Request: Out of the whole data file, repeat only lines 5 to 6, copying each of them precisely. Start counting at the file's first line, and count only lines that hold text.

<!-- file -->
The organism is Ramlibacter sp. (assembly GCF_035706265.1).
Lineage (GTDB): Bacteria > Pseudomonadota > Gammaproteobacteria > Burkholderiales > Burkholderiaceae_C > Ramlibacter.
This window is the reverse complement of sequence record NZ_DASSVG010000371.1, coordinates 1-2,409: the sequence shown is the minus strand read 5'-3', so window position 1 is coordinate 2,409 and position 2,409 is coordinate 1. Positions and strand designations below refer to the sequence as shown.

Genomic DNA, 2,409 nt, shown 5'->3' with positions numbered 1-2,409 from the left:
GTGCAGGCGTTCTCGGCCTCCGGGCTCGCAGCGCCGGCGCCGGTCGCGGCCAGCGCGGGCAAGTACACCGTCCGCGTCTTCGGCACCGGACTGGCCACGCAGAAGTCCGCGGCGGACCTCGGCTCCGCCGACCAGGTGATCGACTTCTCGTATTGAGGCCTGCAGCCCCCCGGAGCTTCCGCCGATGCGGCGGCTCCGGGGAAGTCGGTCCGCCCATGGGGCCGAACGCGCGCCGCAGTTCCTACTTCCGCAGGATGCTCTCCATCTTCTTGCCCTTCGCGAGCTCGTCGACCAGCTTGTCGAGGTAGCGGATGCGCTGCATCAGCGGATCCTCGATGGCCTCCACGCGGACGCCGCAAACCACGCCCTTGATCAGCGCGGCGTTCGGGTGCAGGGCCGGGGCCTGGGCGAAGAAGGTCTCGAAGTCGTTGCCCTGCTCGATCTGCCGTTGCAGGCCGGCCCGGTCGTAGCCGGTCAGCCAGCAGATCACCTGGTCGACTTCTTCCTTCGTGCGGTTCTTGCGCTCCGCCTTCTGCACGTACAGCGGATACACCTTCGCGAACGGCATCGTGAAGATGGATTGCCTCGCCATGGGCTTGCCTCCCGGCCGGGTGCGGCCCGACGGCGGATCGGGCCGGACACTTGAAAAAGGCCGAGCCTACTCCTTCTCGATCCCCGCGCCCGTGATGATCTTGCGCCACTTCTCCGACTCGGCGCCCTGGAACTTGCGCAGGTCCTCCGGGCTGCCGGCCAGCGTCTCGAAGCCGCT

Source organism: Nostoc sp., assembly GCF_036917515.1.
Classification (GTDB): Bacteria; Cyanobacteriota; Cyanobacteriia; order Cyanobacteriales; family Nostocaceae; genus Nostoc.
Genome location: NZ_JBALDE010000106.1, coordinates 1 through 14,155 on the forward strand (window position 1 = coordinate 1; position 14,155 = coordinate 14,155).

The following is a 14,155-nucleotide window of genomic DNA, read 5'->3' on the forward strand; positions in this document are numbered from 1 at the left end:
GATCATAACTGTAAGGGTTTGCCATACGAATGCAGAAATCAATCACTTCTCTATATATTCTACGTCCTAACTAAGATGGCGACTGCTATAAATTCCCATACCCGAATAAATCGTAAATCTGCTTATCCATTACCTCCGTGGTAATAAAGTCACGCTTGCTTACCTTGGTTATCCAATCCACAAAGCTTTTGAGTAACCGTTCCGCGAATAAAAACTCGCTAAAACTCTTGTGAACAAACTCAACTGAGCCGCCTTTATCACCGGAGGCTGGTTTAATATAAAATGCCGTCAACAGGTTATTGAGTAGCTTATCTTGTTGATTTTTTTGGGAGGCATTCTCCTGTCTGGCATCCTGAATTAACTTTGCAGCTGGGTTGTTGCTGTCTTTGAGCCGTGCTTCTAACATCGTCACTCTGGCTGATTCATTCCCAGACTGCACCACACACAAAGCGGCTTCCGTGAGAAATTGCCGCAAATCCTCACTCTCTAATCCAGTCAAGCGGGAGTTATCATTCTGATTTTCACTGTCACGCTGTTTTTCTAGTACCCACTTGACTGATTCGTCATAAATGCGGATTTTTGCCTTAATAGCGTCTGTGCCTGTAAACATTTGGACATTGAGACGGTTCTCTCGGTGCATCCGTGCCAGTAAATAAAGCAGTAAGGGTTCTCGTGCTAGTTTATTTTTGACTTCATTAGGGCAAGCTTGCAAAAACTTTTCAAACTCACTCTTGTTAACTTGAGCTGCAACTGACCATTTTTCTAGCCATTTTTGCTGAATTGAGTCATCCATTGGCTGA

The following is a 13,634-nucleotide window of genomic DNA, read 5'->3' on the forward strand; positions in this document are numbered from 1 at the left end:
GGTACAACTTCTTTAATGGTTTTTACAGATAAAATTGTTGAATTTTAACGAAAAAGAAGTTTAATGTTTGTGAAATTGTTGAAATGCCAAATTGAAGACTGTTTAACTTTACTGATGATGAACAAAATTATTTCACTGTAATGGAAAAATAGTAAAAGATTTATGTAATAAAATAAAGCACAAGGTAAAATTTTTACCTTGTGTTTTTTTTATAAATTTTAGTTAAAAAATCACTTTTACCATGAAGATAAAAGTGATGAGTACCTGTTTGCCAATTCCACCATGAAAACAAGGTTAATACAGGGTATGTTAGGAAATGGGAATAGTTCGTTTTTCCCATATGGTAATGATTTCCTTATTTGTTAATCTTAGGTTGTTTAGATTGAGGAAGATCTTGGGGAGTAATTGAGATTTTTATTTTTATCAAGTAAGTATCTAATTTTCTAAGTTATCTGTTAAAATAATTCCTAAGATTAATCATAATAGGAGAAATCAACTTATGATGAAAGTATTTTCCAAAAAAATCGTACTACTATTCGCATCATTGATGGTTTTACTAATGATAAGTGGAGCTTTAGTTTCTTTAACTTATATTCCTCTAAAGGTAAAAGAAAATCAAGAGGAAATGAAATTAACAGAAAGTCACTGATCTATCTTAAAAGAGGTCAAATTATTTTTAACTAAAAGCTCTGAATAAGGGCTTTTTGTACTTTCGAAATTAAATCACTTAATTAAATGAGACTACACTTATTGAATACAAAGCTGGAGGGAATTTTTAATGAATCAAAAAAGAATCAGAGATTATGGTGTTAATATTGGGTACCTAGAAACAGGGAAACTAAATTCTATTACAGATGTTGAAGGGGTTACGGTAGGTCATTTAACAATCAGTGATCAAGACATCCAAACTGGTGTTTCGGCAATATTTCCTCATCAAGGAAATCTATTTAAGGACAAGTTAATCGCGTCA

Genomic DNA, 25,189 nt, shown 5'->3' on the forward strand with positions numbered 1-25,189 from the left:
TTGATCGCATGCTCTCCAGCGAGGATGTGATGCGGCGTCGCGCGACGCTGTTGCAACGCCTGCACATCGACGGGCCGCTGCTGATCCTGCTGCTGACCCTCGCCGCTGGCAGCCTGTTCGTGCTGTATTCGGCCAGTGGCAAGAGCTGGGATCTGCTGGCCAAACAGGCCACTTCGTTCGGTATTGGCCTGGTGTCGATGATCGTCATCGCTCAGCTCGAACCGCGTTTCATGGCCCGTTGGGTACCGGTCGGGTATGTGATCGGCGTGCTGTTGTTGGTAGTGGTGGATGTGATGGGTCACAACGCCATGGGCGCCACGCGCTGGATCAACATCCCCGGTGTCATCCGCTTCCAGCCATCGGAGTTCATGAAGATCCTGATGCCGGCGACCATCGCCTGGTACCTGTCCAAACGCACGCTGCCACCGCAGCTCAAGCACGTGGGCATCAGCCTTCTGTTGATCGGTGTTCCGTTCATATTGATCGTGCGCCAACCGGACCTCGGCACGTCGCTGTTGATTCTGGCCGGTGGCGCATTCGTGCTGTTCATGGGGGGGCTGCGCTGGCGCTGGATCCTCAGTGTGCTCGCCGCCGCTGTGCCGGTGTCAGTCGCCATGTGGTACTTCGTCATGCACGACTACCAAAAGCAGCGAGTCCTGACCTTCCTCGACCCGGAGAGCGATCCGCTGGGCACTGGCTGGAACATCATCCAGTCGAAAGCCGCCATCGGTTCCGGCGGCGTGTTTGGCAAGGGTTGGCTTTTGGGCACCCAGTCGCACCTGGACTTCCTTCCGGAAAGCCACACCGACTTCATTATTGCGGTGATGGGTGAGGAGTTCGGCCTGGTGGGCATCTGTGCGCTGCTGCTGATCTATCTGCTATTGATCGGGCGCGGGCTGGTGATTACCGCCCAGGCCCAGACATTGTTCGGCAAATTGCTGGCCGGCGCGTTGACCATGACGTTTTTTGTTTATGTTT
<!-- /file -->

GTGCAGGCGTTCTCGGCCTCCGGGCTCGCAGCGCCGGCGCCGGTCGCGGCCAGCGCGGGCAAGTACACCGTCCGCGTCTTCGGCACCGGACTGGCCACGCAGAAGTCCGCGGCGGACCTCGGCTCCGCCGACCAGGTGATCGACTTCTCGTATTGAGGCCTGCAGCCCCCCGGAGCTTCCGCCGATGCGGCGGCTCCGGGGAAGTCGGTCCGCCCATGGGGCCGAACGCGCGCCGCAGTTCCTACTTCCGCAGGATGCTCTCCATCTTCTTGCCCTTCGCGAGCTCGTCGACCAGCTTGTCGAGGTAGCGGATGCGCTGCATCAGCGGATCCTCGATGGCCTCCACGCGGACGCCGCAAACCACGCCCTTGATCAGCGCGGCGTTCGGGTGCAGGGCCGGGGCCTGGGCGAAGAAGGTCTCGAAGTCGTTGCCCTGCTCGATCTGCCGTTGCAGGCCGGCCCGGTCGTAGCCGGTCAGCCAGCAGATCACCTGGTCGACTTCTTCCTTCGTGCGGTTCTTGCGCTCCGCCTTCTGCACGTACAGCGGATACACCTTCGCGAACGGCATCGTGAAGATGGATTGCCTCGCCATGGGCTTGCCTCCCGGCCGGGTGCGGCCCGACGGCGGATCGGGCCGGACACTTGAAAAAGGCCGAGCCTACTCCTTCTCGATCCCCGCGCCCGTGATGATCTTGCGCCACTTCTCCGACTCGGCGCCCTGGAACTTGCGCAGGTCCTCCGGGCTGCCGGCCAGCGTCTCGAAGCCGCT

Source organism: Nostoc sp., assembly GCF_036917515.1.